Super interesting findings from Stephen Lansing (Nanyang Technological University) and Stefan Thurner (Complexity Science Hub Vienna): The Patterns of the rice fields in Bali are rare man-made fractals and provide self-optimizing, stable and maximized harvesting results – without any planning or coordination. And this could be an Answer to the Tragedy of the commons („where individual users acting independently according to their own self-interest behave contrary to the common good of all users“). Fractals are awesome, kids!
Bali's famous rice terraces, when seen from above, look like colorful mosaics because some farmers plant synchronously, while others plant at different times. The resulting fractal patterns are rare for man-made systems and lead to optimal harvests without global planning. […]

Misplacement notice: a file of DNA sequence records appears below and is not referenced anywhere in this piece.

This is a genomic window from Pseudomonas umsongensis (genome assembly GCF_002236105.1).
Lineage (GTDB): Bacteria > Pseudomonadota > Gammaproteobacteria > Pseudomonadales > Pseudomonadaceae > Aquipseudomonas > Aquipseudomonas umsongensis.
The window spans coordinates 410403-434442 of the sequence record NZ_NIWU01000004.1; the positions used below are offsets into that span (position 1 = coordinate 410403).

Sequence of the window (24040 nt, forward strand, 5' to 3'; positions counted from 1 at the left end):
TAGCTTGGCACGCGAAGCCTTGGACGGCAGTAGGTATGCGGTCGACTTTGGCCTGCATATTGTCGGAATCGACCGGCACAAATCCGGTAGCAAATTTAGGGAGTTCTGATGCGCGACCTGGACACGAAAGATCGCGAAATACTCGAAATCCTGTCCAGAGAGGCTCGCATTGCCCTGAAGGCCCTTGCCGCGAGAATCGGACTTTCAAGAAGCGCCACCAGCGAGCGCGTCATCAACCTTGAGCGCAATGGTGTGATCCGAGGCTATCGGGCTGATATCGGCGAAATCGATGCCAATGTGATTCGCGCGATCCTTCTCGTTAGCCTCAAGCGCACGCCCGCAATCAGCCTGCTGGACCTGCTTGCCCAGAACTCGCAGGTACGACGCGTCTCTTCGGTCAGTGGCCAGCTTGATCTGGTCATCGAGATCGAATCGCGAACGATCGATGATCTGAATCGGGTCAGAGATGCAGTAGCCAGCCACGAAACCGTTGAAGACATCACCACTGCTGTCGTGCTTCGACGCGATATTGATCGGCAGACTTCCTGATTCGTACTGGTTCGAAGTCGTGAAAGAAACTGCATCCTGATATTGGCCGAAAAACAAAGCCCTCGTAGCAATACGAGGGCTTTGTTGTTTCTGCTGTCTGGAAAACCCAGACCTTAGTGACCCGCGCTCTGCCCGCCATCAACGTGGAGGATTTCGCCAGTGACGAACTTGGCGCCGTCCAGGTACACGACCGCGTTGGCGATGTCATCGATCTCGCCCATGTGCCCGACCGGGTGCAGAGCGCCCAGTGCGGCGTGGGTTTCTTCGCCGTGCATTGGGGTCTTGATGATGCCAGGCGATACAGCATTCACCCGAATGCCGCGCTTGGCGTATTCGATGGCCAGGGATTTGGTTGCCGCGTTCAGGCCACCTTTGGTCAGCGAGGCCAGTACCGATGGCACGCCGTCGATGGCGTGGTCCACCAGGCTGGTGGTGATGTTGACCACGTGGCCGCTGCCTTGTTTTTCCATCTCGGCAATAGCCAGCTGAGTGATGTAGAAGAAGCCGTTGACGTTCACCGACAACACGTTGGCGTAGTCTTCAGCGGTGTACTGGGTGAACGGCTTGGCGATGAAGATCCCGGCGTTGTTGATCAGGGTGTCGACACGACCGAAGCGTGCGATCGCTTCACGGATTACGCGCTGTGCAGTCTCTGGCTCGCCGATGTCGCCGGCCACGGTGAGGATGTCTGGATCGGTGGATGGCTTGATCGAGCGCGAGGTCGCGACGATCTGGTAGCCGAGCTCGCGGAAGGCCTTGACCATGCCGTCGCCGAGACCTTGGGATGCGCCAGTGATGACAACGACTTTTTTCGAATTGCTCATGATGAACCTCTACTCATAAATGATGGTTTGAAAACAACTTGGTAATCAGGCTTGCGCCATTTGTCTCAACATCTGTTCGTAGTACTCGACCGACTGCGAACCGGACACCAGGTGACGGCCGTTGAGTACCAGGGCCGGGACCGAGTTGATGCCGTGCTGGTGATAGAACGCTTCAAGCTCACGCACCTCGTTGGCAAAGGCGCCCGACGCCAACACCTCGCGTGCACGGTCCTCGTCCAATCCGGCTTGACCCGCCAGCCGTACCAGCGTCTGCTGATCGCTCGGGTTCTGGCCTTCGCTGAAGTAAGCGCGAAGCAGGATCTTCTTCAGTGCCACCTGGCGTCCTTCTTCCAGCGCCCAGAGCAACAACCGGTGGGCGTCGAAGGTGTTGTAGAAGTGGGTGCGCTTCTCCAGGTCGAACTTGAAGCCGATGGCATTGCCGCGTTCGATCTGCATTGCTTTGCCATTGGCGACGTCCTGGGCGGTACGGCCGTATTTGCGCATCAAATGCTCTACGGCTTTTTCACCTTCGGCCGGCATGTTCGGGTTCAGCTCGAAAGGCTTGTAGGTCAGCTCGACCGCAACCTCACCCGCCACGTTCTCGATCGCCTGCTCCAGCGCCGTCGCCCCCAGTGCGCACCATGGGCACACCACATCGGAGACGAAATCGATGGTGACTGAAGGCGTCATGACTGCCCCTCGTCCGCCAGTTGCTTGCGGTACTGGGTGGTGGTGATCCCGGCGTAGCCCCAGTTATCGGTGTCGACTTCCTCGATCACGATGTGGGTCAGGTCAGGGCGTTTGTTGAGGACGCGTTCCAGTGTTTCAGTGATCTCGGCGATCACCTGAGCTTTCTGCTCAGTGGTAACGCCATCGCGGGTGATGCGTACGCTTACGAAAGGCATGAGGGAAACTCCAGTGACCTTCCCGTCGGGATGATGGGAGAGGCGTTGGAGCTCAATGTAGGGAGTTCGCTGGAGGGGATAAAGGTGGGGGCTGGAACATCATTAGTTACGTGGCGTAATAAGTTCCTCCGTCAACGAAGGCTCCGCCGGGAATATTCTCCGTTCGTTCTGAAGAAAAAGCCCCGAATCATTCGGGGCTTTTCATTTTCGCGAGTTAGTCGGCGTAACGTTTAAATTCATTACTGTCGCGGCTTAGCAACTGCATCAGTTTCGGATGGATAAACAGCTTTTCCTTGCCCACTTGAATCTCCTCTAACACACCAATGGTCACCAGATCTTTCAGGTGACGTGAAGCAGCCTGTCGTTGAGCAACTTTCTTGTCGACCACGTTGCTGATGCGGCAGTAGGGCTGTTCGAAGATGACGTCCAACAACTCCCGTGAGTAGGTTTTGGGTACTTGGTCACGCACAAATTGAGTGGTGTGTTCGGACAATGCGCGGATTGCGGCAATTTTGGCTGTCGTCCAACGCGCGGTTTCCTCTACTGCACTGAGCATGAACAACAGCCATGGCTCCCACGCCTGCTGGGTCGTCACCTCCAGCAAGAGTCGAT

"The remarkable finding is that this optimal situation arises without central planners or coordination. Farmers interact locally and take local individual free decisions, which they believe will optimize their own harvest. And yet the global system works optimally," says Lansing. "What is exciting scientifically is that this is in contrast to the tragedy of the commons, where the global optimum is not reached because everyone is maximizing his individual profit. This is what we are experiencing typically when egoistic people are using a limited resource on the planet, everyone optimizes the individual payoff and never reach an optimum for all," he says.
The scientists find that under these assumptions, the planting patterns become fractal, which is indeed the case as they confirm with satellite imagery. "Fractal patterns are abundant in natural systems but are relatively rare in man-made systems," explains Thurner. These fractal patterns make the system more resilient than it would otherwise be. "The system becomes remarkably stable […] And it happens extremely fast. In reality, it does not even take ten years for the system to reach this state," Thurner says.